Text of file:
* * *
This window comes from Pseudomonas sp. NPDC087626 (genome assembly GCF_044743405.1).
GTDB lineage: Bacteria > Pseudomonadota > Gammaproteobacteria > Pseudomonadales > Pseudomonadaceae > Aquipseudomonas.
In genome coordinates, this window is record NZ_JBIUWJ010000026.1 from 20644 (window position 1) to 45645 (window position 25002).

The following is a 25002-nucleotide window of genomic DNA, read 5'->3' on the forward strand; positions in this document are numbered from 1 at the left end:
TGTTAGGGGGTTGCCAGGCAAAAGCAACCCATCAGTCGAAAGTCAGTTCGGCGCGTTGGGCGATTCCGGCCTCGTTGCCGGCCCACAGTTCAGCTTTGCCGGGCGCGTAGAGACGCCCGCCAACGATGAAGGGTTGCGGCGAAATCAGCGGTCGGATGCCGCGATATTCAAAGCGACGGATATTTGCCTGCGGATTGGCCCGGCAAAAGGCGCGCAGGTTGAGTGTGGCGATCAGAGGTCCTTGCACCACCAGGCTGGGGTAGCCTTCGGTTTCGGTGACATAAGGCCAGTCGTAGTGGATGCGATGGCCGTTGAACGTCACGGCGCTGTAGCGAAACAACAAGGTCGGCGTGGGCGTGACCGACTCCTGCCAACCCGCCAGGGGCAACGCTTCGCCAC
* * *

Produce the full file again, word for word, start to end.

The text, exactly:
This window comes from Pseudomonas sp. NPDC087626 (genome assembly GCF_044743405.1).
GTDB lineage: Bacteria > Pseudomonadota > Gammaproteobacteria > Pseudomonadales > Pseudomonadaceae > Aquipseudomonas.
In genome coordinates, this window is record NZ_JBIUWJ010000026.1 from 20644 (window position 1) to 45645 (window position 25002).

The following is a 25002-nucleotide window of genomic DNA, read 5'->3' on the forward strand; positions in this document are numbered from 1 at the left end:
TGTTAGGGGGTTGCCAGGCAAAAGCAACCCATCAGTCGAAAGTCAGTTCGGCGCGTTGGGCGATTCCGGCCTCGTTGCCGGCCCACAGTTCAGCTTTGCCGGGCGCGTAGAGACGCCCGCCAACGATGAAGGGTTGCGGCGAAATCAGCGGTCGGATGCCGCGATATTCAAAGCGACGGATATTTGCCTGCGGATTGGCCCGGCAAAAGGCGCGCAGGTTGAGTGTGGCGATCAGAGGTCCTTGCACCACCAGGCTGGGGTAGCCTTCGGTTTCGGTGACATAAGGCCAGTCGTAGTGGATGCGATGGCCGTTGAACGTCACGGCGCTGTAGCGAAACAACAAGGTCGGCGTGGGCGTGACCGACTCCTGCCAACCCGCCAGGGGCAACGCTTCGCCAC